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Babymetal live at the Danforth
Music Hall in Toronto, 5/12/15

Babymetal, the bizarre viral phenomenon from Japan featuring a trio of costumed teenage females singing cutesy pop over raging guitars and blast beats, is a love-it-or-hate-it proposition.

There’s much to question about the popularity of a blatantly-manufactured act squeaking childish lyrics in helium voices over glossy riffs, especially for those who’ve taken on defending the sanctity of the metal genre against ironic hipster interlopers as their sacred mission in life. Still, it’s tough to completely disdain the exuberant energy of the Babymetal girls, the catchy hooks at the forefront of each song, or the kitchen-sink attitude to experimentation found throughout the Babymetal album—an immaculately-produced disc which mixes in spates of hip-hop, reggae, jungle, and traditional Japanese melodies alongside all the chugging. More confusing has been the marketing of the band as a live attraction outside of Japan (where Babymetal boasts a slavish fanbase and regularly sell out the nation’s biggest stadia), with gigs booked at both massive metal festivals and also as openers for a Lady Gaga tour. Tuesday the twelfth saw a rare standalone date in Toronto, the perfect chance to judge Babymetal as a viable live outfit.

The Danforth Music Hall, a renovated movie theatre, is very close to sold out, but the audience is in for a wait—there is no support act tonight, and the stage sits hidden behind a white screen. The crowd enthusiasm remains admirably undampened, as folks enjoying their beverages yowl along loudly to a vamp of Metallica and Pantera tunes. Worries of a more pop-oriented turnout are unfounded: The crowd is very much the same sweaty longhairs that populate any typical metal show. After an interminable wait, the lights drop and an intro video cues up on the screen. The clip is done along the lines of the STAR WARS title crawl, with some laughable nonsense about how the “metal masters” handed down metal power (while sketches of Ozzy, James Hetfield, Kerry King, and others scroll past) to the Babymetal girls, so that they could cross political and language barriers with their message of rock. Thankfully, the clip is brief; the screen drops, and the band emerges.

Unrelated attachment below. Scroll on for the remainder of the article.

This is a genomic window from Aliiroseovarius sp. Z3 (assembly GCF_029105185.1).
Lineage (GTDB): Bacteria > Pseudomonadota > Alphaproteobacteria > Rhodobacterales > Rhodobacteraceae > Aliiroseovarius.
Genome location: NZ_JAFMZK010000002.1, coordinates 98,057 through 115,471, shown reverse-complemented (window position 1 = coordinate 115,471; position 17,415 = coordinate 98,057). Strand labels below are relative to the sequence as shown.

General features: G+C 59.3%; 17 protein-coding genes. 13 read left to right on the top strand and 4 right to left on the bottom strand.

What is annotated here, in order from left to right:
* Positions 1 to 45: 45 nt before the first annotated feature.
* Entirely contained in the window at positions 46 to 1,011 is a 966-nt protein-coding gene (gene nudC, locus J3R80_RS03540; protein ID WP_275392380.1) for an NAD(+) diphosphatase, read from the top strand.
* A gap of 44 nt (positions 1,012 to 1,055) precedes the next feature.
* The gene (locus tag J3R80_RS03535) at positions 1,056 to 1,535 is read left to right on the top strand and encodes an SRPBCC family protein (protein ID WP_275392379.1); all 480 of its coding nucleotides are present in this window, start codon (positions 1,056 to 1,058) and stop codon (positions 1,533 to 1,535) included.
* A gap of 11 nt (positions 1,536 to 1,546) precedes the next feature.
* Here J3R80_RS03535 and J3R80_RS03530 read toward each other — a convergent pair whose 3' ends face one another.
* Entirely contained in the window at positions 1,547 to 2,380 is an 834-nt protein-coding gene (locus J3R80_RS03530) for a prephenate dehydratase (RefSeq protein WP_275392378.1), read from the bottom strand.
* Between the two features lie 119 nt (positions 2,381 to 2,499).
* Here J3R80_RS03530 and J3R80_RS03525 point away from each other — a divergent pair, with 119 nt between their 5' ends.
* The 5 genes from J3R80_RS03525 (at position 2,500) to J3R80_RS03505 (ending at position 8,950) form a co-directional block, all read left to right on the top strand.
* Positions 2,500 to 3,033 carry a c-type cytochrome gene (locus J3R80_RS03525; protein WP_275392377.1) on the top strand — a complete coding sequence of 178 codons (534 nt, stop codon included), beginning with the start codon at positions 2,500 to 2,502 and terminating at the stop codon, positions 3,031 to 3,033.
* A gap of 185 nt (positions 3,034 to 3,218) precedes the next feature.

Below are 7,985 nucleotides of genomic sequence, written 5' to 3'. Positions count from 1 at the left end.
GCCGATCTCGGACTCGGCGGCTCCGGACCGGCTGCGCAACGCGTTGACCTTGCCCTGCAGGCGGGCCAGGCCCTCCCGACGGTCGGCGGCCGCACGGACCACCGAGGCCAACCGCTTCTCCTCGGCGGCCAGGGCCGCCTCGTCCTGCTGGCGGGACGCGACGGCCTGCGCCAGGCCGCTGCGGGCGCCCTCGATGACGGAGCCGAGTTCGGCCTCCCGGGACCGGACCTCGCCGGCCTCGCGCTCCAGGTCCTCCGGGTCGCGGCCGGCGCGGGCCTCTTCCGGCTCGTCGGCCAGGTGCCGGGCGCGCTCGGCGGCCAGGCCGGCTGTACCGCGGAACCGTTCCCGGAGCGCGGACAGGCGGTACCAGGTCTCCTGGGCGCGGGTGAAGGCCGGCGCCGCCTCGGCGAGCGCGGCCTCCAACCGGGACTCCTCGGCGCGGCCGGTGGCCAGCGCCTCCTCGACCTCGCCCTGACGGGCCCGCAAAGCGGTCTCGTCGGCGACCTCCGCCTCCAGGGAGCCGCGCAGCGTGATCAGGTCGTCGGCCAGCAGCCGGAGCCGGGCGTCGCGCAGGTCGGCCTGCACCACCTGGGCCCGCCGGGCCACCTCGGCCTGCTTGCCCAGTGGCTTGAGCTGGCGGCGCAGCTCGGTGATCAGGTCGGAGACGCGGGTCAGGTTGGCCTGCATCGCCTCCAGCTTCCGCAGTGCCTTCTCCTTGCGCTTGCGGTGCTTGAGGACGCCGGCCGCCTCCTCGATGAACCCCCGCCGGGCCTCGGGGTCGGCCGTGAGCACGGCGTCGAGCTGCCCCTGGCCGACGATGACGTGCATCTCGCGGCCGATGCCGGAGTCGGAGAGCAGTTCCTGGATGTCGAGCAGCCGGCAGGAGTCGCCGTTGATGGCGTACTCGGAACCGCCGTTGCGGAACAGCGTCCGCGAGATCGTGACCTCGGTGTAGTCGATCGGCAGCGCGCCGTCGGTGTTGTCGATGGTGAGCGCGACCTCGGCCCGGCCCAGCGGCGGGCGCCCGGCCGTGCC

Live, Babymetal’s vocals are mainly handled by Su-metal, the eldest of the trio and the one who sings in a normal voice. Her two sidekicks, Yui-metal and Moa-metal, deliver backing vocals in a high-pitch chipmunk chirp. It becomes quickly apparent that Yui and Moa are lip-syncing their vocals and are more concerned with executing their non-stop dance routines around Su. Su does less dancing but does actually sing live, to her credit. The lip-syncing will no doubt offend musical purists, but some redemption can be had in enjoying the tight backing band that Babymetal have assembled for the tour. The band features a dual guitar attack led by Takayoshi Omura, who formerly played with Megadeth’s Marty Friedman on his solo project. Dressed in gowns and white face paint (and lanky black hair dangling in their faces making them look disquietingly similar to demon-child Samara of the RING movies), the backing band gets two instrumental spots while the girls disappear off-stage in between songs for a spell to presumably hydrate and carb up for more dancing, thus allowing time for Omura and company to come forward and rip through some deft soloing. The band smile and encourage the raucous audience throughout the show; some welcome spontaneity in what is otherwise a tightly choreographed performance.

"There’s much to question about the popularity of a blatantly-manufactured act squeaking childish lyrics in helium voices over glossy riffs."

As one might expect from an act with one lone album and a stand-alone single (written by the noodlers nonpareil in Dragonforce) to their name, the setlist bore no surprises. The crowd kept up, but only really let lose towards the end of the set, when ‘Megitsune’ and silly anthem ‘Gimme chocolate’ set a pit spinning in front of the stage. For their many detractors, Babymetal in a live setting won’t win them over, other than maybe generating an appreciation for their talented backing band. For those metalheads with a secret affection for pop music, or are open-minded and simply hoping for something fresh and unusual in the world of heavy music, Babymetal live will certainly scratch an itch.

Trevor Parker, HMS

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